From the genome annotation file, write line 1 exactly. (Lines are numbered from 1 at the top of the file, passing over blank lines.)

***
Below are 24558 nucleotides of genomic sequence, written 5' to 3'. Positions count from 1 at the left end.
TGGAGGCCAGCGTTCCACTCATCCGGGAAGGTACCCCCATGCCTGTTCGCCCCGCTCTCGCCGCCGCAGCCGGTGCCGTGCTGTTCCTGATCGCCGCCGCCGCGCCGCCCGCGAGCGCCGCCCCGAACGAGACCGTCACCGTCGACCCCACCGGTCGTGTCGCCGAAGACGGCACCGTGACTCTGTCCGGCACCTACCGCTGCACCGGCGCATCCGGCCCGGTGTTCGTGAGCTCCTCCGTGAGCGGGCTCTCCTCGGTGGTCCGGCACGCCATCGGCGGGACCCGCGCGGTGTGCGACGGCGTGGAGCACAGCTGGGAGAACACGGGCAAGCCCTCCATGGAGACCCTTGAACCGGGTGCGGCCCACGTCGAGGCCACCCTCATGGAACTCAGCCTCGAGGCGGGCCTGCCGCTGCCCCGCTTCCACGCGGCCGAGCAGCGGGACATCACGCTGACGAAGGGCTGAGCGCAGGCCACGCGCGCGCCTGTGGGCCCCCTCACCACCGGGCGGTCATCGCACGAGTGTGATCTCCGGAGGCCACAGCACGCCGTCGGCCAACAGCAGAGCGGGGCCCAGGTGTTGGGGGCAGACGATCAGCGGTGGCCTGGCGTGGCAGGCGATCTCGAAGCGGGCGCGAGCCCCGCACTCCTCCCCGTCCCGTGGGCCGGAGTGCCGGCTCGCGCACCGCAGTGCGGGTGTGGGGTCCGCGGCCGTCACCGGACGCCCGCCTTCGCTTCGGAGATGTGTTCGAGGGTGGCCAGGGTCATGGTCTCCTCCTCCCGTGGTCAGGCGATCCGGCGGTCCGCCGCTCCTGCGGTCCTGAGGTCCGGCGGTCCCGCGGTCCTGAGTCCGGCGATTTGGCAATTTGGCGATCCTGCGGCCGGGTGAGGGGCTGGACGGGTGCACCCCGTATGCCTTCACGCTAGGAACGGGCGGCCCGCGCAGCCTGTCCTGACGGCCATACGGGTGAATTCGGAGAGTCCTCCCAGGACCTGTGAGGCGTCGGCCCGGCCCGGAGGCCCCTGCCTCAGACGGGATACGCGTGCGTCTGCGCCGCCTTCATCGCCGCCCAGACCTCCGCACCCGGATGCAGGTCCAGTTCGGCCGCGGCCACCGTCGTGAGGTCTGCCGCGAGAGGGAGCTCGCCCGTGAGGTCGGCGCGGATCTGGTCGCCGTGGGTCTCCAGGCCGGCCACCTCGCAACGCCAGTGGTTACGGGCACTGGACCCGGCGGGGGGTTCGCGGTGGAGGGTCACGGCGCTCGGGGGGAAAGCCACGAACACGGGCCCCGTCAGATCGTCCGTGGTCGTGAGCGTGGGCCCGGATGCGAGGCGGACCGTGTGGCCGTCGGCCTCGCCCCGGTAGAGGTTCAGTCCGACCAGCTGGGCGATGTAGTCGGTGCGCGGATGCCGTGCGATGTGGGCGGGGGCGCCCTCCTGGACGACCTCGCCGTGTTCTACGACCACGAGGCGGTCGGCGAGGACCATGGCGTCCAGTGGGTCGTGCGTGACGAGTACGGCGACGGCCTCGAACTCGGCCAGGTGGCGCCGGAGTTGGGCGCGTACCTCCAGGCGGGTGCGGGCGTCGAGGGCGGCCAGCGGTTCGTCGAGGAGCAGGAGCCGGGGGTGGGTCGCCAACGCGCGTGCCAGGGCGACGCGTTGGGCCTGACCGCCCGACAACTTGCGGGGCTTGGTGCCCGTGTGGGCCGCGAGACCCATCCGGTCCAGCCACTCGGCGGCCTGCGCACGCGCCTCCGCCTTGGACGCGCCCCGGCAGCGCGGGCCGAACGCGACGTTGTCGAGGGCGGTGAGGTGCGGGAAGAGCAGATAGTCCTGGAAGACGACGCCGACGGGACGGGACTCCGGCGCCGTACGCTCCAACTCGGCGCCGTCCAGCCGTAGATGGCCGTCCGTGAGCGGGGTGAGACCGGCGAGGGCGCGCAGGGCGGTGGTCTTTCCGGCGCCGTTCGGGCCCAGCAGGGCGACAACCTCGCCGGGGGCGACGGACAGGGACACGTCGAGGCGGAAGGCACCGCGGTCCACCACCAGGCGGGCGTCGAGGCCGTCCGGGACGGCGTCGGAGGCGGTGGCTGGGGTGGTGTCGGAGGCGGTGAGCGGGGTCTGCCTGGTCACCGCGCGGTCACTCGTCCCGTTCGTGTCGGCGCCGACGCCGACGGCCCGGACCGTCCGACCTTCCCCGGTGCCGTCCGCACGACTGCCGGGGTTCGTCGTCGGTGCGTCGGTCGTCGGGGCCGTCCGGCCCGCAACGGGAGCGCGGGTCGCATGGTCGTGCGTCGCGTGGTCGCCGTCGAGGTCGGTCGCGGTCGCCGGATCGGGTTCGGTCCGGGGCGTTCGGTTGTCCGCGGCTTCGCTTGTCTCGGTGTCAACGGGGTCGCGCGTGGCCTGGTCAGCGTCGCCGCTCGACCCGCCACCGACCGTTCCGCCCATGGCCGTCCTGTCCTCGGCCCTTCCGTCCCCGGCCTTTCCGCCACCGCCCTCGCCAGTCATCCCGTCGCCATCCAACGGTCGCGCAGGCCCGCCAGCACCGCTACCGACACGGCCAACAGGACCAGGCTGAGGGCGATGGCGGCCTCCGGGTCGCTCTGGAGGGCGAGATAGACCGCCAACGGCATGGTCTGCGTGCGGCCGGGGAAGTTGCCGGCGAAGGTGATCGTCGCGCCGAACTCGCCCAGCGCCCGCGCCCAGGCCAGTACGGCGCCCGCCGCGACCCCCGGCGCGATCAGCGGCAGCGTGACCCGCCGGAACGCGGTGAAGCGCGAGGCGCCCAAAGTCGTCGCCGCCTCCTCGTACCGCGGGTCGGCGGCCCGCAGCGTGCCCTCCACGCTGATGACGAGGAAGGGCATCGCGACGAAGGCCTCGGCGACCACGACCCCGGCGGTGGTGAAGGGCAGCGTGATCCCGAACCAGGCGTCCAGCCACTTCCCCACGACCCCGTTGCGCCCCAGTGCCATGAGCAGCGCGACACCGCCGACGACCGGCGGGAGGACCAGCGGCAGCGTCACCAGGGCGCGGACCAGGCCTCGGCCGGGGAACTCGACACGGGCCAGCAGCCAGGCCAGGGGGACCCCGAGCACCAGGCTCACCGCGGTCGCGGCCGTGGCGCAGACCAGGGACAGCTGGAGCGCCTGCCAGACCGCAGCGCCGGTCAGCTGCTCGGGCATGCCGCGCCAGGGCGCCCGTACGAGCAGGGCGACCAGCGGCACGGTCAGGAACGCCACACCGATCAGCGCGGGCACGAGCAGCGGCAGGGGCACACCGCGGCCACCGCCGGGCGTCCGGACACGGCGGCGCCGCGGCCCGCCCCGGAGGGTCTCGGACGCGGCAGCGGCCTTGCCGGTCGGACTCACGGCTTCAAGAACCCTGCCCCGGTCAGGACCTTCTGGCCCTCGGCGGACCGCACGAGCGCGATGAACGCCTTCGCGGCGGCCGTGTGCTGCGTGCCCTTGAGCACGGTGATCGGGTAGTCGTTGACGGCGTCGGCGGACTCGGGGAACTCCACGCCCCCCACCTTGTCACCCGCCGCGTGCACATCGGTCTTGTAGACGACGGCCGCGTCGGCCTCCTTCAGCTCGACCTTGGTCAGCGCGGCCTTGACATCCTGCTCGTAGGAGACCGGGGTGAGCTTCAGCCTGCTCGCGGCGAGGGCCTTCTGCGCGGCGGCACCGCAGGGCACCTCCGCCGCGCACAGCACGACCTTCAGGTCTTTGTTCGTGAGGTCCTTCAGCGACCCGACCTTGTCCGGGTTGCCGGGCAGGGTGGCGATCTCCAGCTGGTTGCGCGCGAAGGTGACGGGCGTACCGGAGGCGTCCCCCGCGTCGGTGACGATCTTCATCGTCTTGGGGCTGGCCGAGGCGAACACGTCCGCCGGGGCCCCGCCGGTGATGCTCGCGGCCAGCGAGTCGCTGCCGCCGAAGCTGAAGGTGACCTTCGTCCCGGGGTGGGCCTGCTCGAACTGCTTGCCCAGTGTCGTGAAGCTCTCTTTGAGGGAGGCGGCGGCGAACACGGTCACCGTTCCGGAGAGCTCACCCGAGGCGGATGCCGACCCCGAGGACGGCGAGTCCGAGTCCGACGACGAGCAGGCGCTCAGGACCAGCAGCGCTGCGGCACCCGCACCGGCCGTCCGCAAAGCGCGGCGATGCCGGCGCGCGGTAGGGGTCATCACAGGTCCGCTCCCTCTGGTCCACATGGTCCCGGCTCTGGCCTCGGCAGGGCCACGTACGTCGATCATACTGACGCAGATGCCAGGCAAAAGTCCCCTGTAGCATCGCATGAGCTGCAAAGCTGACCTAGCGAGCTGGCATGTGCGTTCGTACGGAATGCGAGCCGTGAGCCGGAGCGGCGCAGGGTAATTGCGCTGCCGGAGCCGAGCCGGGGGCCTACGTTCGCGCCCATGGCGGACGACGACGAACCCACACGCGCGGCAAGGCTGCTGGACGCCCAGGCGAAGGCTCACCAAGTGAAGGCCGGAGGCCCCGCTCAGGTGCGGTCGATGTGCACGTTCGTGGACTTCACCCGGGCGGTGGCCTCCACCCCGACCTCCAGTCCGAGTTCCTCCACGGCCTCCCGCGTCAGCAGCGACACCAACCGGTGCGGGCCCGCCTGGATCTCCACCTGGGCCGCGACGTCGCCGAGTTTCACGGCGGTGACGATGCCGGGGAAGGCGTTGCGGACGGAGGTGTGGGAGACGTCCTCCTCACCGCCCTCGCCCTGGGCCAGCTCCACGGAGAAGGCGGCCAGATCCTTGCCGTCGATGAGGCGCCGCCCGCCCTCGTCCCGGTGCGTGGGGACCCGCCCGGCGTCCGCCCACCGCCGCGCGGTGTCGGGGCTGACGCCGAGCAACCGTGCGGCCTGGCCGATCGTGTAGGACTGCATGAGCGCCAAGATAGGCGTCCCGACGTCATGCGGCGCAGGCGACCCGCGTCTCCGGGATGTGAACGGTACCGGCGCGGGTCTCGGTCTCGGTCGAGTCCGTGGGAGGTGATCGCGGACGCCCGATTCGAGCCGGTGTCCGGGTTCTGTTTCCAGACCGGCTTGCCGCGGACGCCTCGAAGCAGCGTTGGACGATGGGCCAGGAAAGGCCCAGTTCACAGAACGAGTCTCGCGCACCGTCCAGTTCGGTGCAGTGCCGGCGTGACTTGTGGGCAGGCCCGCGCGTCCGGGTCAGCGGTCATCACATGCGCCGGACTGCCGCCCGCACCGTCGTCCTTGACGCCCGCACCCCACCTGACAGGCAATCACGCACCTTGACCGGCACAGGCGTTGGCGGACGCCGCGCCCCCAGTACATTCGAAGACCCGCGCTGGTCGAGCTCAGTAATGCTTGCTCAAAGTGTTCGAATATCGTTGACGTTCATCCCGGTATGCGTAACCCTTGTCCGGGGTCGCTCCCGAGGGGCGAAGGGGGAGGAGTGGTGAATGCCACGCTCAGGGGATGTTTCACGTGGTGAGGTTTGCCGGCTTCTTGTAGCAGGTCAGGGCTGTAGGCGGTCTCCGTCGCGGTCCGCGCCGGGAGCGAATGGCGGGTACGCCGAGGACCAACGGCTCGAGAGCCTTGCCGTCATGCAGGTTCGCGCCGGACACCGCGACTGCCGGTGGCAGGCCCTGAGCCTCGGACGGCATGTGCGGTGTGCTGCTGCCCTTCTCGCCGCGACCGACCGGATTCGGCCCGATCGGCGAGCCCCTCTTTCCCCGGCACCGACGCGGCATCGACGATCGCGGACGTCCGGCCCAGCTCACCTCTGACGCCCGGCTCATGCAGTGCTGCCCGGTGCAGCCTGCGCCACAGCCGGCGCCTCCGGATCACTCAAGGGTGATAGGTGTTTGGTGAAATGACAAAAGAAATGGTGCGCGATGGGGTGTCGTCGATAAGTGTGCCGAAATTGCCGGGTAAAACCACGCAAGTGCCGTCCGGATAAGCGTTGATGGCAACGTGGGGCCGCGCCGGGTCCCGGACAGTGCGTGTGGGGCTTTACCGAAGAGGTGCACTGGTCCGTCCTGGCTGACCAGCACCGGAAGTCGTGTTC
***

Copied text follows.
Below are 24558 nucleotides of genomic sequence, written 5' to 3'. Positions count from 1 at the left end.